Aladdin - Blu-ray Review - Home Theater Forum and Systems -

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post #1 of 2 Old 10-12-15, 03:31 AM Thread Starter
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Aladdin - Blu-ray Review

Title: Aladdin: Diamond Edition


HTS Overall Score:96

“10,000 years will give you such a crick in the neck”! Yes, it’s been 8 years and some time in coming, but Disney has finally stopped teasing us and released the last animated classic, and by far, the BEST of the Disney animated films to date. I know some people might say that “Beauty and the Beast” holds that distinction, but no, just no, I will stick to my guns till the day I die. I grew up watching “Aladdin” every other weekend and wore out more than one VHS copy. Then I had to have EVERY iteration of the DVDs released and have been chewing and chomping at the bit ever since the Blu-ray format was introduced for this film in full HD. “Aladdin” will always hold that special place in my heart, as the acting is fantastic, Robin Williams is on top of his game, and pretty much everything from the story to the special effects just WORKS.

The land is Agrabah, and Grand Vizier Jafar (Jonathon Freeman) is up to some devilish plan. He’s found the cave of wonders in the desert of Agrabah, and desperately wants access to find a lamp hidden within. The only problem is that only a worthy person may enter, and you guessed it, he’s not worthy. Enter in Aladdin (Scott Weinger), a street rat who’s just trying to survive one day at a time. He’s a liar, a thief, and charmer, but he’s also got a heart of gold. When the Princess Jasmine of Agrabah, steals off into the city to get away from her doofus of a Sultan father (Douglas Seale), the two run into each and sparks immediately fly. Realizing that Aladdin may be his golden ticket, Jafar steals the young boy away and sends him down into the cave of wonders. As fortune may have it, Aladdin finds the lamp and ALMOST makes it out of there in one piece, if it wasn’t for his naughty monkey pal, Abu (Frank Welker), who is too enamored with the riches of the cave to head the warning that NOTHING must be touched inside BUT the lamp.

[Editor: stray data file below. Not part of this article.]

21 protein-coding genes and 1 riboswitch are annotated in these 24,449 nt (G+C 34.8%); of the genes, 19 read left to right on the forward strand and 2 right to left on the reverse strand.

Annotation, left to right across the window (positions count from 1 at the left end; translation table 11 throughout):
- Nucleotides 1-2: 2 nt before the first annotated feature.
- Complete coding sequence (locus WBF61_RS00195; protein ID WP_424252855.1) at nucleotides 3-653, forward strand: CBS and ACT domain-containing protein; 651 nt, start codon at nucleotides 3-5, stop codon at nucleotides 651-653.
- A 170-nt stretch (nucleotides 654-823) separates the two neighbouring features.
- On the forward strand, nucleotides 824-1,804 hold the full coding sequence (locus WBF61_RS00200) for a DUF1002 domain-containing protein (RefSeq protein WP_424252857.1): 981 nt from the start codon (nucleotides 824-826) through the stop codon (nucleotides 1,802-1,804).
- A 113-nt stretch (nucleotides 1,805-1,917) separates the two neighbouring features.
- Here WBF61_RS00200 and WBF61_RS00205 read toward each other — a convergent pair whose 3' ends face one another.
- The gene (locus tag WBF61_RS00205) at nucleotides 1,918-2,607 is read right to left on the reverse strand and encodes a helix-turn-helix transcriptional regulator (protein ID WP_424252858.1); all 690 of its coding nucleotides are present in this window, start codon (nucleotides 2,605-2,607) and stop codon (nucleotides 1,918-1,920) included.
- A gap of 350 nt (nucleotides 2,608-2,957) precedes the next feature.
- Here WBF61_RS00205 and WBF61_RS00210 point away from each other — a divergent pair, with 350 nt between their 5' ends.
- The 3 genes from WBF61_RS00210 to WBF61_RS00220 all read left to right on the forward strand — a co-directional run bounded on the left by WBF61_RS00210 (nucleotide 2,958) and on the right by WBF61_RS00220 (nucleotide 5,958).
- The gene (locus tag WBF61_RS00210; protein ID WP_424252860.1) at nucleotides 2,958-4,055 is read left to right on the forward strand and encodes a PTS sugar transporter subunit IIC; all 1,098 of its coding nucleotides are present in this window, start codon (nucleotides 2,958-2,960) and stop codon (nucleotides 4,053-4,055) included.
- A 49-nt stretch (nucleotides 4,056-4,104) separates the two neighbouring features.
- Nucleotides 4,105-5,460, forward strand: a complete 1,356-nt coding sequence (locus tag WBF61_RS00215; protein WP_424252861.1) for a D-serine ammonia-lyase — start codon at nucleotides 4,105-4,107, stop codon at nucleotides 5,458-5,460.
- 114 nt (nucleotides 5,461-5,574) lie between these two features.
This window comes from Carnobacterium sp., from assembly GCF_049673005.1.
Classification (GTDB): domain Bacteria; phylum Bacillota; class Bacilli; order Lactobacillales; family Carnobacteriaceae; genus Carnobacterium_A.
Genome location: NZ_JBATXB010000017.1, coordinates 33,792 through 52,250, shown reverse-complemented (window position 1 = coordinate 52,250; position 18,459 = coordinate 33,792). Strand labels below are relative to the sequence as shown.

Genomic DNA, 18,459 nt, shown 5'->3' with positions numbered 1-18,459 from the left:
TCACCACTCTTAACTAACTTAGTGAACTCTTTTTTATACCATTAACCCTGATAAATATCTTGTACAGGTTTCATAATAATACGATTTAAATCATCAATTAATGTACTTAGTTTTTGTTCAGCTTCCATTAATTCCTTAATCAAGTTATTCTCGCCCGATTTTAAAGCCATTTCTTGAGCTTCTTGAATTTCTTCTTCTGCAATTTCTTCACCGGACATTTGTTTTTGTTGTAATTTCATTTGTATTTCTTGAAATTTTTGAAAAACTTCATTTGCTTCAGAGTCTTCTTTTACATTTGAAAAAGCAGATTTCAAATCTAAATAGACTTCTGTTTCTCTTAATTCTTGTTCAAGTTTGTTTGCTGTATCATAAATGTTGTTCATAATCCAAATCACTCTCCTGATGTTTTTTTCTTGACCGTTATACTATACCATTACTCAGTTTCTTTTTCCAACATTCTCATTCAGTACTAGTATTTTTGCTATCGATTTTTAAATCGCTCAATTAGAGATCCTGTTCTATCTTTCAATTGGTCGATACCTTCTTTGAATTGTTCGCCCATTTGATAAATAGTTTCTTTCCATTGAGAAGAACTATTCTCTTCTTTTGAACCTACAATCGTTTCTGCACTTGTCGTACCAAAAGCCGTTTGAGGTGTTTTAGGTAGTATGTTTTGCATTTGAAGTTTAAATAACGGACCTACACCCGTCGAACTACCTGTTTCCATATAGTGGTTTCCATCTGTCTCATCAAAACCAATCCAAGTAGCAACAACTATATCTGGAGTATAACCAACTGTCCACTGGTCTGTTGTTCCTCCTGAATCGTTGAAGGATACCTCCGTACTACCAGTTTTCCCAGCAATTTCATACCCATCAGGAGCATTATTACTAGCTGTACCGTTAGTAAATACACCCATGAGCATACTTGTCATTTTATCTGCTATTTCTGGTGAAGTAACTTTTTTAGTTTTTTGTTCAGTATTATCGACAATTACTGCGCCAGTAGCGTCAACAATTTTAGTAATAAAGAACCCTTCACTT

Trapped inside the cave with nowhere to go, Aladdin accidentally unleashes the Genie within the lamp (Robin Williams), who just so happens to grant him three wishes. Getting out of the cave is now a piece of cake, but head over heels in love with Jasmine, Aladdin uses up his first couple wishes turning himself into a prince so that he can court the young princess. All SHOULD have gone well, but the liar/thief just can’t help himself and continues to keep up the charade with Jasmine about his princeliness. With his head stuck so far into the sand he doesn’t see the threat of Jafar coming until it’s too late. The Grand Vizier steals the lamp before Aladdin can use his 3rd wish and transforms the loveable Genie into monster of unspeakable power, aiding him in his quest to become the despotic ruler that he’s always wanted to be.

I get chills every time I watch “Aladdin”. The movie is just so ridiculously fun and you can tell that the cast had a great time watching it. Even in the special features, the directors mention that the film was specifically written with Robin Williams in mind, but they were fearful that they wouldn’t be able to get such a high profile actor for the role. Jasmine and Aladdin make up the main character roster, but Robin Williams is the pull for kids and adults alike. The blatant grandstanding and improve work that he’s famous for shines through in every little scene he’s in, making you giggle hysterically with sheer mirth. Gilbert Gottfried, as Iago the parrot, is a close second. Gilbert’s unique voice and comedic acting style has endeared him to fans over the years and his portrayal as the bumbling but still evil parrot is spot on perfect.

One of the reasons that “Aladdin” works so well is the lessons of truth and consequences. We certainly have the good old Disney “too easy” clichés where the boy meets the girl and love is instantaneous. Add in a mix of the dumby father (the Sultan) and you have the major two tropes in any Disney movie. HOWEVER, the darker nature of the original “Aladdin” story lends itself towards some more serious themes. Specifically here we have an issue where Aladdin has lied to so many people for so long, that he really can’t seem to give it up. Even if he wants people to accept him for who he is, he has lied to himself for so long that he can’t see hope if it bit him on the foot. I will say this. “Aladdin” may not be as POLISHED as “Beauty and the Beast”, but its songs are infectious, and the overall “Arabian Nights” theme has always been a huge allure. Still my favorite Disney movie.